At this point, however, I really didn’t want to have to come up with another dinner idea, so I decided to forge ahead.  After all, the muffins themselves say ‘or vegetable oil,’ so I was safe there, and as for the streusel, well…let’s just say that I didn’t think anyone would complain if I used butter instead.  (For the record?  No one did.)  I followed the recipe otherwise, although I found I only got about 18 muffins out of it.  They rose impressively, so that was fine, but I would fill one pan of 12 before deciding whether to try to fill a second one or use a 6 instead.  There would be enough streusel for another full dozen, though.

The verdict was fairly unanimous; the girls and I all loved them.  (My hubby didn’t end up eating with us, and the boy was having diaper  issues–his opinion can’t be accurately gauged.)  The one thing I did regret was the coconut oil.  I’ve been told that there are two kinds; one that flavors your recipe like coconut, and one that doesn’t.  Since there was no other spice in the muffin itself (just the streusel), I would have enjoyed some coconut flavor.  I actually added a little bit of coconut extract to the streusel, and that was rather lovely.  If I try them again before I get my hands on some coconut oil, I’ll probably throw a bit of cinnamon in the batter, just for flavor.  All in all, however, we did quite enjoy them the way they were.

 

Aug 9, 2014 - Uncategorized    Comments Off on Back to the Madness

Back to the Madness

Hello, world!

I really meant to put up a post saying I was tied up with family, because I took my kids to Idaho to visit my parents, and we just got back yesterday.  I was too busy packing for four before we left, though, and then I was tired from the drive, and THEN, well, my parents’ computer is painfully slow.  (It’s one of the hazards of living with a computer guy; most people’s computers feel slow to me, but my parents’ is particularly bad.)  And so I didn’t, but I am back!  The kiddos had lots of Grandma and Grandpa and cousin time–my brother lives 5 or 10 minutes from my parents–and are still kind of tired and grouchy, but hey.  We are striving to get our lives back in order.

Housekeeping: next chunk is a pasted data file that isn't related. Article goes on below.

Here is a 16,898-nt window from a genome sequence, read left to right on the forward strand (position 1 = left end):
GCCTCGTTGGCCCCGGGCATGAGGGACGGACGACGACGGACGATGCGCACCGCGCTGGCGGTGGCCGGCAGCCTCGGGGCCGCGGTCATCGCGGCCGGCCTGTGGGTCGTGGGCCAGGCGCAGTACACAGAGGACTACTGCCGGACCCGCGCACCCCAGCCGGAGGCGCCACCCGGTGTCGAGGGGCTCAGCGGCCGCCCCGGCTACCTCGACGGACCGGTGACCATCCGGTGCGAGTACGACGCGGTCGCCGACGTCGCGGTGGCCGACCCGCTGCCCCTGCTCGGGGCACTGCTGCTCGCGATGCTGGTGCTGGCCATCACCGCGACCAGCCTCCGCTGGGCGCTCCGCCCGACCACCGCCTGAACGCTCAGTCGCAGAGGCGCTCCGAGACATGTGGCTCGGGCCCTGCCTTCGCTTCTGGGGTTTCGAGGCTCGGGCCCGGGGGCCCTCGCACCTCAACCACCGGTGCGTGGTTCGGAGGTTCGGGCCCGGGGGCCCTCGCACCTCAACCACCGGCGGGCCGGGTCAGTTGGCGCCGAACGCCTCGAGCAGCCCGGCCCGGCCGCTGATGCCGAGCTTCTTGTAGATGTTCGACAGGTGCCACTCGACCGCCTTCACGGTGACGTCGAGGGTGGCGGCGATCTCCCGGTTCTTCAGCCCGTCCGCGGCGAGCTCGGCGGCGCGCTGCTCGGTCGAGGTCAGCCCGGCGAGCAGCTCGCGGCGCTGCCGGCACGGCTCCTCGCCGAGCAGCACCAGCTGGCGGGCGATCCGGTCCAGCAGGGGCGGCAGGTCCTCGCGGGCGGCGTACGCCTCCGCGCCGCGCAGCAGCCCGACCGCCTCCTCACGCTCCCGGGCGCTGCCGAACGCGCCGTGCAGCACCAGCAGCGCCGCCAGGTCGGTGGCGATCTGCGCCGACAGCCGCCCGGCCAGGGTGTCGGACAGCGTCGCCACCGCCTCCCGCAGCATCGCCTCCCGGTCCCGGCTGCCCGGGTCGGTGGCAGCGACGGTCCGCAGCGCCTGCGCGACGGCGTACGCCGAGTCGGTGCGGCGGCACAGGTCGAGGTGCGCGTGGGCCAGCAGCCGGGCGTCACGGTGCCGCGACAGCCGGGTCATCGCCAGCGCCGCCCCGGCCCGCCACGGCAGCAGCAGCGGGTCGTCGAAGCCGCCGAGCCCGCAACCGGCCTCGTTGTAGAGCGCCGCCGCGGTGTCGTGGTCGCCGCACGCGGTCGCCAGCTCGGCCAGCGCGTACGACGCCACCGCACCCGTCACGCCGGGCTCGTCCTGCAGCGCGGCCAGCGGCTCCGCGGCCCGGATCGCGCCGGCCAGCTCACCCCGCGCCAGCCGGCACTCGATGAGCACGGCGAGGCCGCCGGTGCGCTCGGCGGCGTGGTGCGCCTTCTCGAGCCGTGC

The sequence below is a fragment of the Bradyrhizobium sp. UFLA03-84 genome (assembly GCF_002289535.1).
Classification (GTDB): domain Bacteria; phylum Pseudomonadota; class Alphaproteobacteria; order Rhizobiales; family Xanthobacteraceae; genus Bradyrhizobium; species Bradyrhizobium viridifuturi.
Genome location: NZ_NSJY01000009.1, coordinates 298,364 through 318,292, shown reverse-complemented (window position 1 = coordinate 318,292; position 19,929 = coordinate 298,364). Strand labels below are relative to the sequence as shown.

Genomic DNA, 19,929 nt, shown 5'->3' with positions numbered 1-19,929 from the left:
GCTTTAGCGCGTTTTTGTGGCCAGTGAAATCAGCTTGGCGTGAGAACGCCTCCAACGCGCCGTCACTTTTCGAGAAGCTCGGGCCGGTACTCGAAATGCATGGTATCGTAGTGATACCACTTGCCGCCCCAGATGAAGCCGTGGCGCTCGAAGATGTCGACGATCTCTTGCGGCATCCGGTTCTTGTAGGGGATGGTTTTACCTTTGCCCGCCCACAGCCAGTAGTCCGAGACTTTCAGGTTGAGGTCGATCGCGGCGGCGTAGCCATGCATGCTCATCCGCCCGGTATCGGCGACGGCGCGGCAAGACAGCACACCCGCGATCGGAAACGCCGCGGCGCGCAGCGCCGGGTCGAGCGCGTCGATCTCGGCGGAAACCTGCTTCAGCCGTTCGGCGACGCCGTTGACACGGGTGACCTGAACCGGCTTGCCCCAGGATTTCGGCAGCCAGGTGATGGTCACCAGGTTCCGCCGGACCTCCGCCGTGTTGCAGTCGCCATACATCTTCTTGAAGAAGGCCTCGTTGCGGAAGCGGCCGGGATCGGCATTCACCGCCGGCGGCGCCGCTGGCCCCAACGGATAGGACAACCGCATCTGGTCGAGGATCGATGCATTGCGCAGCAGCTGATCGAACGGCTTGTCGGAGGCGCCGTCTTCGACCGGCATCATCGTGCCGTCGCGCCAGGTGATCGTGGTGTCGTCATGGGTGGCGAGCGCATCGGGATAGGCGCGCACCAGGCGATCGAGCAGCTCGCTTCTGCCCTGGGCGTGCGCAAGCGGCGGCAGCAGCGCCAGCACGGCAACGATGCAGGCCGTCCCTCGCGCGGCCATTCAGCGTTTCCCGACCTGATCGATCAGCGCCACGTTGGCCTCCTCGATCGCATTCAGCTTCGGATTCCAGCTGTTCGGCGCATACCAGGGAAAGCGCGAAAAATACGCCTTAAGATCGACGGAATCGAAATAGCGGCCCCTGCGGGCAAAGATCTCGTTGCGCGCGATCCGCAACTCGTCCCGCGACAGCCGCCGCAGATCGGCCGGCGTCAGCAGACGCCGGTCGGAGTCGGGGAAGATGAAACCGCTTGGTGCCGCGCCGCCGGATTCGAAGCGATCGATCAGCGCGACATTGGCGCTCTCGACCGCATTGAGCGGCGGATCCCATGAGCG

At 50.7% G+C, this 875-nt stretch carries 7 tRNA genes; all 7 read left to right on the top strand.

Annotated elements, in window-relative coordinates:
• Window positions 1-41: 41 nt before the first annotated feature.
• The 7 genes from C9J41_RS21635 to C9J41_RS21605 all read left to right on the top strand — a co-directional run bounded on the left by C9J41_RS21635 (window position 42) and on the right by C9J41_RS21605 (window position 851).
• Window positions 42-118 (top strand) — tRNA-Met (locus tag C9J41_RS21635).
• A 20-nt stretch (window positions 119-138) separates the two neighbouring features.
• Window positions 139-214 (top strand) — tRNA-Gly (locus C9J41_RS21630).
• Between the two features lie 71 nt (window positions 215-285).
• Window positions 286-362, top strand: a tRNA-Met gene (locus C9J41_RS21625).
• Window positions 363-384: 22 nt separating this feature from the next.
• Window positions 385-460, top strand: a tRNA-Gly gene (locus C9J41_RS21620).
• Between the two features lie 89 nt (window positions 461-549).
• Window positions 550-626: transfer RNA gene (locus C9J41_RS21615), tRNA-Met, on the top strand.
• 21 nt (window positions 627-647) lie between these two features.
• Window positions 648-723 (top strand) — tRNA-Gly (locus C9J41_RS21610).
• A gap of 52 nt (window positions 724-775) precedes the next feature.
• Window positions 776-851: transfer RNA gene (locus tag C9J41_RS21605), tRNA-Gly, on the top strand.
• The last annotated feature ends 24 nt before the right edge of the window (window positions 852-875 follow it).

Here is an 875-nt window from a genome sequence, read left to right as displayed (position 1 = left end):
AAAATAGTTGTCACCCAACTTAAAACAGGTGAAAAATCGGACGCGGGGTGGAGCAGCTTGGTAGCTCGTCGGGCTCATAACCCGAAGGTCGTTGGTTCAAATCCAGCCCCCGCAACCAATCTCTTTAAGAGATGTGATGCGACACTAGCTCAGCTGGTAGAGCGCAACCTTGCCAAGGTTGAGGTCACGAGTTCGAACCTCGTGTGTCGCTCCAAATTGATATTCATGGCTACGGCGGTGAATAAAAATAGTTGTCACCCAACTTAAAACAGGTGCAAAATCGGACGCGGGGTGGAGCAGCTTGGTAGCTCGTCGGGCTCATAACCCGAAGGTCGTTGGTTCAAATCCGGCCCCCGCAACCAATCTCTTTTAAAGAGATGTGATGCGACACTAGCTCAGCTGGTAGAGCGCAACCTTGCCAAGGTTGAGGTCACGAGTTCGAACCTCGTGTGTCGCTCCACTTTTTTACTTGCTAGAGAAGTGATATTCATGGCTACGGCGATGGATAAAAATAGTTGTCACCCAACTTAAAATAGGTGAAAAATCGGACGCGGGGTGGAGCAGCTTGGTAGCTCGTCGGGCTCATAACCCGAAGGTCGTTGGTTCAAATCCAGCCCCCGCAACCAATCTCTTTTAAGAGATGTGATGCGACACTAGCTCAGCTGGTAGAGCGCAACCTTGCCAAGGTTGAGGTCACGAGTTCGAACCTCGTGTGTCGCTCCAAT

The reason that it feels like we came home to madness, incidentally, is that we are in the process of switching bedrooms for the girlies.  The boy is going to need to move out of the crib sometime this winter, and three kids in the same bedroom isn’t ideal anyway, so the girls are moving downstairs into the (former) library/storage/guest room.  Which, of course, involved Mommy and Daddy–and specifically Daddy while the rest of us were out of town–moving all of their stuff out of it and trying to find a place for all of it to go.  (We have SO MUCH STUFF!)  We’ve donated two (large) boxes of books, plus our old cd and dvd racks, and my hubby even partly cleaned out his shoe collection.  (He’s really not much of a shoe guy himself, but his dad likes to try different brands and styles, and my hubby gets all of the hand-me-downs.)  The whole process would feel more impressive if it weren’t just a teeny tiny drop in a very large bucket…